How to Get Lender-Approved for a Private Loan With Bad Credit

Alternative Options to Obtain Loans With Bad Credit

Young couple examining loan documents

DjelicS / Getty Images

Borrowing with bad credit can be a challenge. Not only is it harder to get approved by a traditional lender, but you might pay more in the form of a higher interest rate.

You may have heard that private loans are a good alternative to traditional loans, and in some cases, that’s true. Understanding where and how to borrow with bad credit can help you safely get the funds you need from the right private money lender.

Key Takeaways

  • Private lenders often have flexible borrowing requirements.
  • You may encounter higher rates from private lenders if you have low credit scores.
  • Private loans are available for school tuition, home purchases, and more.
  • Compare rates from different lenders to make sure you're getting the best deal.

Basics of Private Loans

As the name suggests, these are loans obtained from a private lender. They fall into one of two categories:

  • Loans from a non-institutional lender (that is, not a bank or credit union)
  • Student loans that don’t come from the government

Like traditional lenders, private lenders provide a variety of loans for personal and business use. But since these lenders generally aren't held to the same high regulatory standards that traditional lenders are, they tend to provide an easier route to qualification for those with bad or insufficient credit (and with less paperwork). In some cases, they can even offer more favorable, flexible terms on a loan (a shorter repayment period, for example).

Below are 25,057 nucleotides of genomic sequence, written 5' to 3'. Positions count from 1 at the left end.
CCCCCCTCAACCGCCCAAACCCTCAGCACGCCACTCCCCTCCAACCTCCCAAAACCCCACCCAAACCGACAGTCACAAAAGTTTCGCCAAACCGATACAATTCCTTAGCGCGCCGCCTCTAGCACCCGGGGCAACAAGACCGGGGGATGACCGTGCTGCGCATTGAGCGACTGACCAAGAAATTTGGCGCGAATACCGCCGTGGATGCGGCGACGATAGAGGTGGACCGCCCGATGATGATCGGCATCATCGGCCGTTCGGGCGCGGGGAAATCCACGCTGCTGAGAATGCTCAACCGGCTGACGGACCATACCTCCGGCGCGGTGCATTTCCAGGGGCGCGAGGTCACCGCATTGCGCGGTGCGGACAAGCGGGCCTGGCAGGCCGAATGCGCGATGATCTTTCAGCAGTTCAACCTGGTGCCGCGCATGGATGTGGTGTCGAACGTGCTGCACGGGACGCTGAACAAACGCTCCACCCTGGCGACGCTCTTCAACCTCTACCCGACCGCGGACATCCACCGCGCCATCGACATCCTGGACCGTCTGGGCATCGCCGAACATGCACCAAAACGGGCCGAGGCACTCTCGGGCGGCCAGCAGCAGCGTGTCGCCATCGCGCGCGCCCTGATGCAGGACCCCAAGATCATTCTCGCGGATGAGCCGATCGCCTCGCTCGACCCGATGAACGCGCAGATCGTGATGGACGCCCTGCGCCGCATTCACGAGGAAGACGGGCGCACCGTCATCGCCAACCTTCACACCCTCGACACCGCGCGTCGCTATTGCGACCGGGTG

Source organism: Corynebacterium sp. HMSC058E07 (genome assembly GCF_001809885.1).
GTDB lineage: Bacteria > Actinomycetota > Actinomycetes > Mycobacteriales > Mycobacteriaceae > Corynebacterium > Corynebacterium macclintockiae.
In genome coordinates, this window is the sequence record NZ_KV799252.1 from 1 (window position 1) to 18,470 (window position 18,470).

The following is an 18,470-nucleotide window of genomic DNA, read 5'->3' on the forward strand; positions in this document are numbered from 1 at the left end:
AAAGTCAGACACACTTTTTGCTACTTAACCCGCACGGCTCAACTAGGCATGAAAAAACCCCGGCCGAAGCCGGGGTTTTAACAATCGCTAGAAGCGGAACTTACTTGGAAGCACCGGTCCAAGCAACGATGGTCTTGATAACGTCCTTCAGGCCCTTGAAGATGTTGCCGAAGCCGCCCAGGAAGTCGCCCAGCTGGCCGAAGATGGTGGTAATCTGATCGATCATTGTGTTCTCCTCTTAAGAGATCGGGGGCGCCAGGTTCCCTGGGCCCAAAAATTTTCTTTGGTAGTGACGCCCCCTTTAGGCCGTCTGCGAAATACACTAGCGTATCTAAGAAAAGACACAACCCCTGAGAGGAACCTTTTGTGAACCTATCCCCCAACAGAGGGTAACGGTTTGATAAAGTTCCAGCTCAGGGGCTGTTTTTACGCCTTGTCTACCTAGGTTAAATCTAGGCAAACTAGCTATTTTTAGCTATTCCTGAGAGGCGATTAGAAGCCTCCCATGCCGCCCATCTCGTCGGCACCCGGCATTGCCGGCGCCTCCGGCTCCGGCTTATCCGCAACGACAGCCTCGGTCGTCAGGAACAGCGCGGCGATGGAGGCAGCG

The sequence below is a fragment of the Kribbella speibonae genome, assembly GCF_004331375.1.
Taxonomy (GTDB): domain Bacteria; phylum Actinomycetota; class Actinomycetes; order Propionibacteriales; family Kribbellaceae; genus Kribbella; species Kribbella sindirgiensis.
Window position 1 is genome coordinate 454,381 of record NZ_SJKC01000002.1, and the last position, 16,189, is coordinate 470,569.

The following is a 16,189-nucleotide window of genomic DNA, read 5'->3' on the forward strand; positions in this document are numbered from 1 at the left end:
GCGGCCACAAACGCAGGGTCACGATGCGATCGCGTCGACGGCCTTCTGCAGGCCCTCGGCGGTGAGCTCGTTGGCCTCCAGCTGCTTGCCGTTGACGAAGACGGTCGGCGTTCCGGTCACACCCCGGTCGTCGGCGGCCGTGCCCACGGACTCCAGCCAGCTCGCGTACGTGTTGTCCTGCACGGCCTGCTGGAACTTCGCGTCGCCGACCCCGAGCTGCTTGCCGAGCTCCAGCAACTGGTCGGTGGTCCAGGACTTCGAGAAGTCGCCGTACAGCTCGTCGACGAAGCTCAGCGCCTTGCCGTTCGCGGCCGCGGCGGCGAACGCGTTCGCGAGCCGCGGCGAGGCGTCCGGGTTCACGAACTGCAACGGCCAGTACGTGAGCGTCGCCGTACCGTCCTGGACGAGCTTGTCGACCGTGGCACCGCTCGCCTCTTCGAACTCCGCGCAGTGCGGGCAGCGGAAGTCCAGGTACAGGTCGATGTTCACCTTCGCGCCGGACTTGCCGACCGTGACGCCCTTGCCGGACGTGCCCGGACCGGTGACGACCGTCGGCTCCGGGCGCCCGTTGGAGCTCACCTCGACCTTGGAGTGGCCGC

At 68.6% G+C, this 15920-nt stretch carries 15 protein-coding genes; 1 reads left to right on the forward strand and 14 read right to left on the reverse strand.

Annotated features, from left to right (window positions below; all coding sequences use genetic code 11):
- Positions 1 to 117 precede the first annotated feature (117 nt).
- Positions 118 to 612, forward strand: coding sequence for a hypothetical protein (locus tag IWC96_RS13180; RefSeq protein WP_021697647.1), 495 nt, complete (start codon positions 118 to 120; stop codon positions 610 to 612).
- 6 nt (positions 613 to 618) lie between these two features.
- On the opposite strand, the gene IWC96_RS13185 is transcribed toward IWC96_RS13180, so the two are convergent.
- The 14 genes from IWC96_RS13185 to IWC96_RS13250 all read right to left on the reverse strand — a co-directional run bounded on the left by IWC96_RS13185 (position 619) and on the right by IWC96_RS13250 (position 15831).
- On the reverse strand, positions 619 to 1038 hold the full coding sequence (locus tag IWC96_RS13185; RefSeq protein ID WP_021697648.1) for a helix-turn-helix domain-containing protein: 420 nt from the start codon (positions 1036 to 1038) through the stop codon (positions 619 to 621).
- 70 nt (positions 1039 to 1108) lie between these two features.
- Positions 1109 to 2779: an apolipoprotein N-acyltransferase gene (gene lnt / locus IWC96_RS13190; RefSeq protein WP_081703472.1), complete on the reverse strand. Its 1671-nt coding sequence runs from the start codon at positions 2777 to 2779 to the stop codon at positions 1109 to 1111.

You’re probably ready to borrow from anywhere but a bank but don’t rule out community banks and local credit unions. These small institutions may be willing to lend when you have bad credit. Instead of facing a rigid set of rules, talk to a lender to discuss your options. A traditional loan from a bank or credit union is infinitely better than going with a predatory lender who imposes exorbitant interest charges and fees.

Getting Private Student Loans

If you’re borrowing for education, there are two basic types of loans: federal loans made by the government and private loans from non-federal lenders, including banks and credit unions or state agencies.

Federal loans are often your best bet if you have bad credit because they don't require a credit check (except for PLUS loans) and offer fixed interest rates and income-driven repayment plans. It’s typically wise to exhaust those sources before you turn to private student loans. That said, there are limits on how much you borrow each academic year and over the course of your study. If you need more money, and want to choose between a fixed and variable interest rate, you can potentially get that through a private loan.

Banks and Other Financial Institutions

Most students have little or no income or credit history, which makes it hard to show a bank that you have the ability to repay a student loan. However, you may have luck getting a private loan from a community bank or credit union, or a financial services company.